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Clin Infect Dis. 1996 Nov;23(5):1007-11.

Diethylcarbamazine-induced reversal of early lymphatic dysfunction in a patient with bancroftian filariasis: assessment with use of lymphoscintigraphy.

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Laboratory of Parasitic Diseases, National Institute of Allergy and Infectious Diseases, National Institutes of Health, Bethesda, Maryland 20892-0425, USA.


Exposure of expatriates to the infective larvae of Wuchereria bancrofti can result in the early development of signs of lymphatic obstruction. The findings on the clinical presentation of expatriates are distinct from the chronic pathological findings seen among the native population and are similar to the findings in experimentally infected persons. We report the case of a Peace Corps volunteer who developed acute lymphatic dysfunction within 3 months of arriving in an area that was endemic for filariasis. The diagnosis was established clinically and by demonstrating the presence of antibodies to recombinant proteins specific for patients with lymphatic filariasis. Lymphatic flow was markedly abnormal when assessed with use of 99mTc-lymphoscintigraphy. Treatment with diethylcarbamazine reversed both the physical and lymphoscintigraphic abnormalities.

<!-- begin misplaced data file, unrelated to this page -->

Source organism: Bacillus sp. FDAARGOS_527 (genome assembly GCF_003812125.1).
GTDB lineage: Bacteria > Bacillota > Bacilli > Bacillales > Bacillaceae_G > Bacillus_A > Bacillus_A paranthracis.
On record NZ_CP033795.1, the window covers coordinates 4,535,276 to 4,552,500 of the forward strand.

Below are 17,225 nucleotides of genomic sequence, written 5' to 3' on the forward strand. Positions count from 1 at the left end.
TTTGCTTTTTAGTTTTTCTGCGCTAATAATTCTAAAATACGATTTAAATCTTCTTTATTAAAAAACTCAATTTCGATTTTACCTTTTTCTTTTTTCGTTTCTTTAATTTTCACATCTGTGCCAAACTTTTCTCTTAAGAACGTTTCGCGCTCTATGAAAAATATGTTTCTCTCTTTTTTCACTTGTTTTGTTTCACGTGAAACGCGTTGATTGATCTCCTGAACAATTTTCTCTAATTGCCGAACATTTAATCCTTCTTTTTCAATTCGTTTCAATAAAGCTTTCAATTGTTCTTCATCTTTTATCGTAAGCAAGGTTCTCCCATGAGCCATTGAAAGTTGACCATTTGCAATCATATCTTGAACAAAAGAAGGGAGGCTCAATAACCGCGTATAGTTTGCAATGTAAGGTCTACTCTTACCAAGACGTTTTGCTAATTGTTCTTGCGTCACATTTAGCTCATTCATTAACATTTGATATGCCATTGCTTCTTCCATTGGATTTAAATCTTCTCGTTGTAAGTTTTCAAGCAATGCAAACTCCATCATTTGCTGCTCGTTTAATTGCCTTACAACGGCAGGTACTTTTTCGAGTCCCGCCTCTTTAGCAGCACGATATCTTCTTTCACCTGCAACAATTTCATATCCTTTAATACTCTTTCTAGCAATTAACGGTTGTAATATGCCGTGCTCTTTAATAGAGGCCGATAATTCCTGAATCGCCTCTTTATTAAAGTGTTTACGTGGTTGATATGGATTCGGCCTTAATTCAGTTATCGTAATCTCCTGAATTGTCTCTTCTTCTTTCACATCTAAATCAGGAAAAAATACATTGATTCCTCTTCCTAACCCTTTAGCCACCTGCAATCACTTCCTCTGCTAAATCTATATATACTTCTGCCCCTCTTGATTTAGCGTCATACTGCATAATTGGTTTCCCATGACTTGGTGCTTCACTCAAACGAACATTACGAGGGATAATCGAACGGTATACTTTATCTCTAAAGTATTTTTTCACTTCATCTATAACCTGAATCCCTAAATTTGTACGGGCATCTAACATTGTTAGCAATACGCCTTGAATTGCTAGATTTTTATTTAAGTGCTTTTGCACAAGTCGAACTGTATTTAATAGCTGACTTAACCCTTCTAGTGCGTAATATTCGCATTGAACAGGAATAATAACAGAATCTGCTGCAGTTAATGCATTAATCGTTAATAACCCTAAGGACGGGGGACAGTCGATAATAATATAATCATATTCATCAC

[Indexed for MEDLINE]

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